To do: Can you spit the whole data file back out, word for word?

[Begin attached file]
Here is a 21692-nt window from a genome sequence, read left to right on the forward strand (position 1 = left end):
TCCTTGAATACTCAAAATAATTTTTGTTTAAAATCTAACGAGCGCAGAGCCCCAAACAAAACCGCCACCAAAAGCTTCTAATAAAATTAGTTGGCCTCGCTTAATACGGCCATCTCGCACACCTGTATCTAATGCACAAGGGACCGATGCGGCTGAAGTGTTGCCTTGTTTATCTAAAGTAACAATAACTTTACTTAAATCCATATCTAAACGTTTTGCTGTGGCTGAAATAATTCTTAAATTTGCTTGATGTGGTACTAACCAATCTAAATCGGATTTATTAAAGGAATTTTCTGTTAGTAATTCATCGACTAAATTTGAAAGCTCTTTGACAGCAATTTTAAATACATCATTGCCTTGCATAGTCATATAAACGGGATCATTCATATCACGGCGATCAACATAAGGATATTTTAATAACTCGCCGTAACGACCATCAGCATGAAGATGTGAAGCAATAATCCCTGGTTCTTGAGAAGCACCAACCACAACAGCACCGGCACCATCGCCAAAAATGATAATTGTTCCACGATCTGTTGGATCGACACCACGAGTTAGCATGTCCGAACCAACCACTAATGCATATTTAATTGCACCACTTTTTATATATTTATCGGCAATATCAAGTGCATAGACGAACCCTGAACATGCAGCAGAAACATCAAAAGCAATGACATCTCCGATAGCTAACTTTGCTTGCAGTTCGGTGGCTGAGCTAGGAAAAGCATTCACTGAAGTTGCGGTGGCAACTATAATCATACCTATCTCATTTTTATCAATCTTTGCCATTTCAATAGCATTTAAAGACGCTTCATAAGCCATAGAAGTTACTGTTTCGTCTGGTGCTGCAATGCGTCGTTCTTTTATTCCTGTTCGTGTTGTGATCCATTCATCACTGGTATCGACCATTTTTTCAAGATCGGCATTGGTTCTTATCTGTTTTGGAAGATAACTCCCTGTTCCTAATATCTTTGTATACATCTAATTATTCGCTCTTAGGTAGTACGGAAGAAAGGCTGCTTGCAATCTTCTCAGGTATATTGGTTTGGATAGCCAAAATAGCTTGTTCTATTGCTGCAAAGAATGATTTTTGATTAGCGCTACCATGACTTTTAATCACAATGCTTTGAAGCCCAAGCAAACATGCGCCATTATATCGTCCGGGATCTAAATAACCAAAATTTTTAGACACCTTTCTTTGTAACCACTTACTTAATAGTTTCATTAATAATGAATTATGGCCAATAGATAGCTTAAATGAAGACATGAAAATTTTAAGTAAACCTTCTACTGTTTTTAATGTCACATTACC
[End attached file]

Here is a 21692-nt window from a genome sequence, read left to right on the forward strand (position 1 = left end):
TCCTTGAATACTCAAAATAATTTTTGTTTAAAATCTAACGAGCGCAGAGCCCCAAACAAAACCGCCACCAAAAGCTTCTAATAAAATTAGTTGGCCTCGCTTAATACGGCCATCTCGCACACCTGTATCTAATGCACAAGGGACCGATGCGGCTGAAGTGTTGCCTTGTTTATCTAAAGTAACAATAACTTTACTTAAATCCATATCTAAACGTTTTGCTGTGGCTGAAATAATTCTTAAATTTGCTTGATGTGGTACTAACCAATCTAAATCGGATTTATTAAAGGAATTTTCTGTTAGTAATTCATCGACTAAATTTGAAAGCTCTTTGACAGCAATTTTAAATACATCATTGCCTTGCATAGTCATATAAACGGGATCATTCATATCACGGCGATCAACATAAGGATATTTTAATAACTCGCCGTAACGACCATCAGCATGAAGATGTGAAGCAATAATCCCTGGTTCTTGAGAAGCACCAACCACAACAGCACCGGCACCATCGCCAAAAATGATAATTGTTCCACGATCTGTTGGATCGACACCACGAGTTAGCATGTCCGAACCAACCACTAATGCATATTTAATTGCACCACTTTTTATATATTTATCGGCAATATCAAGTGCATAGACGAACCCTGAACATGCAGCAGAAACATCAAAAGCAATGACATCTCCGATAGCTAACTTTGCTTGCAGTTCGGTGGCTGAGCTAGGAAAAGCATTCACTGAAGTTGCGGTGGCAACTATAATCATACCTATCTCATTTTTATCAATCTTTGCCATTTCAATAGCATTTAAAGACGCTTCATAAGCCATAGAAGTTACTGTTTCGTCTGGTGCTGCAATGCGTCGTTCTTTTATTCCTGTTCGTGTTGTGATCCATTCATCACTGGTATCGACCATTTTTTCAAGATCGGCATTGGTTCTTATCTGTTTTGGAAGATAACTCCCTGTTCCTAATATCTTTGTATACATCTAATTATTCGCTCTTAGGTAGTACGGAAGAAAGGCTGCTTGCAATCTTCTCAGGTATATTGGTTTGGATAGCCAAAATAGCTTGTTCTATTGCTGCAAAGAATGATTTTTGATTAGCGCTACCATGACTTTTAATCACAATGCTTTGAAGCCCAAGCAAACATGCGCCATTATATCGTCCGGGATCTAAATAACCAAAATTTTTAGACACCTTTCTTTGTAACCACTTACTTAATAGTTTCATTAATAATGAATTATGGCCAATAGATAGCTTAAATGAAGACATGAAAATTTTAAGTAAACCTTCTACTGTTTTTAATGTCACATTACC